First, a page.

Problem AT6.11.

a)  The electron is held by its attraction to the nucleus.

b)  As the number of protons in the nucleus increases, the electron becomes more tightly held, and harder to remove.

The relationship is similar to the one seen for electronegativity, and not coincidentally.  Electronegativity can be calculated in a number of ways, but one of those ways uses the ionization energy as a factor.

Electronegativity is a calculated value, whereas ionization energy is an experimentally determined one.  This difference brings up an important philosophical distinction.  To a beginning student, an experimental value seems faulty, whereas a calculated value sounds good.  To an experienced chemist, an experimental value is verifiable; it is real.  In contrast, a calculated value is enhanced in prestige only if it can be shown to agree with experiment.

Problem AT6.12.

In order to escape the atom, an electron must gain energy.  As shown in problem AT5.2., the 2p energy level is higher than the 2s energy level.  That means a 2p electron already has more energy than a 2s electron.  The 2p electron will not need as much additional energy in order to escape from the atom.  As a result, boron's ionization energy is a little lower than beryllium's.

The additional protons in the nucleus of carbon and nitrogen more than make up for that effect.

In the case of oxygen, the next electron is just added to a 2p level, but in this case it must be paired with another electron in the same region of space (in the same "orbital").  The repulsion between these electrons, or "pairing energy", slightly destabilizes the oxygen, so less energy will be needed to remove an electron.

Once again, the continued addition of extra protons eventually compensates for this pairing effect.

Problem AT6.13.

As with electronegativity, ionization energy decreases as the distance to the nucleus increases because of the 1/r2 relationship in Coulomb's Law.

Problem AT6.14.

a)  Energy is released because of the attraction of the free electron to a nucleus.  The electron moves to lower energy as it becomes stabilized by its interaction with the nucleus.

b)  The electron can get much closer to the hydrogen nucleus thanto the lithium nucleus, and so on.  More energy will be released owing to the strong interaction between the electron and the hydrogen nucleus compared to the interaction between the electron and the lithium (or sodium or potassium...) nucleus.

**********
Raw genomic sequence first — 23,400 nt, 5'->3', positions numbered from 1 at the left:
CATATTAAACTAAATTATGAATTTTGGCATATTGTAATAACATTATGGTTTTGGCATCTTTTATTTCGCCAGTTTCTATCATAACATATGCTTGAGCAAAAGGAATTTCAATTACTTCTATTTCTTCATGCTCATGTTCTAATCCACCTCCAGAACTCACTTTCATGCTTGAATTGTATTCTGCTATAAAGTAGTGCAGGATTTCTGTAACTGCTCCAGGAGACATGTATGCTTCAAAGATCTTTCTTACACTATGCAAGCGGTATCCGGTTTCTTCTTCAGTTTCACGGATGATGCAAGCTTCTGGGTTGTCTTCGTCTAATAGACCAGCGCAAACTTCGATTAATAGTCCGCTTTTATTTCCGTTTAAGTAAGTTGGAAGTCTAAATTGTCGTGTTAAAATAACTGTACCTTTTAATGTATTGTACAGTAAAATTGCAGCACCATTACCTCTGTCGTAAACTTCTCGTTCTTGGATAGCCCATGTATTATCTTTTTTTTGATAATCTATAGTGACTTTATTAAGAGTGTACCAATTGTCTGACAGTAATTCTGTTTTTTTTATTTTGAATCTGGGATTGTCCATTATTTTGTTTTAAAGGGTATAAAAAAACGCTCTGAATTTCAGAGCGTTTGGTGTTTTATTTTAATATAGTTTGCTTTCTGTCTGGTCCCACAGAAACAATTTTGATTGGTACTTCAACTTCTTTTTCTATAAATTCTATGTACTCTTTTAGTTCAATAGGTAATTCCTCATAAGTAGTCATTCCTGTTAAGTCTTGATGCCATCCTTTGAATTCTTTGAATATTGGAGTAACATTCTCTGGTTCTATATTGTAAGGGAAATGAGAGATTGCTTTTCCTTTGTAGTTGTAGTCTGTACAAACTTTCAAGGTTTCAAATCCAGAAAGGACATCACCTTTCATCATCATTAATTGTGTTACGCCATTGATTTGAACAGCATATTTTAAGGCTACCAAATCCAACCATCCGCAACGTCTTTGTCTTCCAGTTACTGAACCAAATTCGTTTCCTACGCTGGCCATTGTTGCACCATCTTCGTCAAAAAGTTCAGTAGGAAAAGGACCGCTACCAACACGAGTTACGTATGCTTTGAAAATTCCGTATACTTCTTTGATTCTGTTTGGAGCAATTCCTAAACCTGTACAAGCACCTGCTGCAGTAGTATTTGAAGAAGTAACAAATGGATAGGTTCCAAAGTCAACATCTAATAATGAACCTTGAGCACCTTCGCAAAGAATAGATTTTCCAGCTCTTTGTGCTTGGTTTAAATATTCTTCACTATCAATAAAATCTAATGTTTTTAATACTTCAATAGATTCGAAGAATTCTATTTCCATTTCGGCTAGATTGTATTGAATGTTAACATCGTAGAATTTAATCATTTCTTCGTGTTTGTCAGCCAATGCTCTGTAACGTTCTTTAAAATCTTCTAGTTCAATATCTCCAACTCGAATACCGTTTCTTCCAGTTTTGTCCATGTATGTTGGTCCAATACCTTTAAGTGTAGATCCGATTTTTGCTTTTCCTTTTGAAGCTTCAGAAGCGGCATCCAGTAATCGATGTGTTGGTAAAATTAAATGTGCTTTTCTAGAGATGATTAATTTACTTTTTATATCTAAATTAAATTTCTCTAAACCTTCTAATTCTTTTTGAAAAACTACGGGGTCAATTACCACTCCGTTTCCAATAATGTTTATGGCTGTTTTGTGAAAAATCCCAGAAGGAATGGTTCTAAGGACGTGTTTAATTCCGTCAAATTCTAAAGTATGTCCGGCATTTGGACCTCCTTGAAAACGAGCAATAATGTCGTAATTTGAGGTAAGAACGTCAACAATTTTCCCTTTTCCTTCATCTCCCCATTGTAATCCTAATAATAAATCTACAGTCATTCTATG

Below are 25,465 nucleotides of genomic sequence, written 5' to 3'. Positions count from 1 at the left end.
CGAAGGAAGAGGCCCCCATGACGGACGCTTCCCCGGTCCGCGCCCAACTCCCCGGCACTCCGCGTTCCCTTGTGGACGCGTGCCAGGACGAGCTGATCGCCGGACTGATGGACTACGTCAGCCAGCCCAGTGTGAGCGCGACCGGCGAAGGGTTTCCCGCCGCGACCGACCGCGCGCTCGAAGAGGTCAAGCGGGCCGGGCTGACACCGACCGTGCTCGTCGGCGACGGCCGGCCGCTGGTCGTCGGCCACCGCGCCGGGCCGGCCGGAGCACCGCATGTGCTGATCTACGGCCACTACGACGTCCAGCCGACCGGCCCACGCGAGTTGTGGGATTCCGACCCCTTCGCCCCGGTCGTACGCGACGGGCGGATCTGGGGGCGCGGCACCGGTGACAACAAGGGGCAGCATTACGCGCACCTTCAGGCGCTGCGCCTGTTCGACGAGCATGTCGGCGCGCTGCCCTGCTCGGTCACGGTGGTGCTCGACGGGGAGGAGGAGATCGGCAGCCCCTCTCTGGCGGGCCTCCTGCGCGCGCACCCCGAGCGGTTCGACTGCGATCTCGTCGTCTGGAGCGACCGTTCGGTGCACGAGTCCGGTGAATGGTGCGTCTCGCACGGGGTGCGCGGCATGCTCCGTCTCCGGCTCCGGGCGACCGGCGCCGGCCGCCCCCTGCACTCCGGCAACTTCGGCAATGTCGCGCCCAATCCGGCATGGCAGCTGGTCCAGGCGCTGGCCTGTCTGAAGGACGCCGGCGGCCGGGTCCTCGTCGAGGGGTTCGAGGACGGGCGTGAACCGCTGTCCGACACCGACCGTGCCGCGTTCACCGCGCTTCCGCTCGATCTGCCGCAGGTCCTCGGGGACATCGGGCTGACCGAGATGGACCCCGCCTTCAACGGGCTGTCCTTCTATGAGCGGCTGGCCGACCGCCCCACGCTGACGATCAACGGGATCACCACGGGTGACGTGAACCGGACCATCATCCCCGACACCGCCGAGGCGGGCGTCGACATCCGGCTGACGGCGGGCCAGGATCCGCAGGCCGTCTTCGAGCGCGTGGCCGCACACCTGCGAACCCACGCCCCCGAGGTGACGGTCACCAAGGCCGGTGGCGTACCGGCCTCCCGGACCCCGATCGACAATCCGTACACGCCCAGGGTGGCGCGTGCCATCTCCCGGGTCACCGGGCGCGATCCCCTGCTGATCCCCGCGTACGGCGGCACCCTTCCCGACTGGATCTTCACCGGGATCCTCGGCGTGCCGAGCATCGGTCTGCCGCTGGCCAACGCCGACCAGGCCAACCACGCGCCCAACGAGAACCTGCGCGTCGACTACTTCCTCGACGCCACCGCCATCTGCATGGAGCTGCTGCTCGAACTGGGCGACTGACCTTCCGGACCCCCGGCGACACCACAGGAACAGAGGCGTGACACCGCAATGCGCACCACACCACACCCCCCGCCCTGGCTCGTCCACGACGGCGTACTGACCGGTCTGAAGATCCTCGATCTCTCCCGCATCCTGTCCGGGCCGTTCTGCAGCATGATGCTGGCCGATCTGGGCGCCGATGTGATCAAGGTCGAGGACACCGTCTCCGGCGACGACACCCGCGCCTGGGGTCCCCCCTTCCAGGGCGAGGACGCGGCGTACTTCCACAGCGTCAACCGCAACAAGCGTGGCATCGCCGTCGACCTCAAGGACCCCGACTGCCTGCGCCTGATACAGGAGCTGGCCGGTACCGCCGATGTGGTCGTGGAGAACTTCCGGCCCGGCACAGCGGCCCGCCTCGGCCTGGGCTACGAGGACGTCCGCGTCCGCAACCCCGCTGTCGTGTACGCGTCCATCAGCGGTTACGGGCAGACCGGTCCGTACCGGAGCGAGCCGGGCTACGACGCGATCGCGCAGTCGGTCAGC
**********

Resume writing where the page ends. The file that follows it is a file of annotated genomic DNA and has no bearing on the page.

Problem AT6.15.

a)  The data zig-zags, but broadly speaking there is an increase in electron affinity as the number of protons in the nucleus increases.

b)  Beryllium and neon have zero electron affinity because the next electron in each case would be added to a higher energy level.  In the case of beryllium, the next electron would go into the 2p energy level.  An electron added to neon would go into the 3s energy level.

c)  Although the next electron added to nitrogen would be added to a 2p level, it would have to be paired in the same region of space as an electron that was already there.  The pairing energy in this case must be enough to offset the attraction of the electron to the nucleus.

Problem AT6.16.

Perhaps the simplest explanation is this: The addition of 14 extra protons between lanthanum and hafnium, compared to between yttrium and zirconium, results in a considerable contraction of the atom.  The electrons are pulled inward by the added positive charge in the nucleus. Thus, elements in the third row of the transition metal block are not as large as might otherwise be expected, and in some cases are even smaller than their precedent elements.

Note that this is not the only explanation.  Relativistic effects are also believed to play a role in the behaviour of these massive elements.  Einstein's theory of relativity states that objects get heavier the faster they move.  The velocity of an electron can be shown to increase with the charge in the nucleus of the atom.  Thus, atoms that have very high atomic numbers have very, very fast electrons, and consequently very heavy ones.  These heavy electrons sink toward the heavy nucleus, and the atom shrinks further.

 

 

 

This site is written and maintained by Chris P. Schaller, Ph.D., College of Saint Benedict / Saint John's University (with contributions from other authors as noted).  It is freely available for educational use.

Creative Commons License
Structure & Reactivity in Organic, Biological and Inorganic Chemistry by Chris Schaller is licensed under a Creative Commons Attribution-NonCommercial 3.0 Unported License

Send corrections to cschaller@csbsju.edu

Navigation:

Back to Atoms

Back to Structure

Back to Structure & Reactivity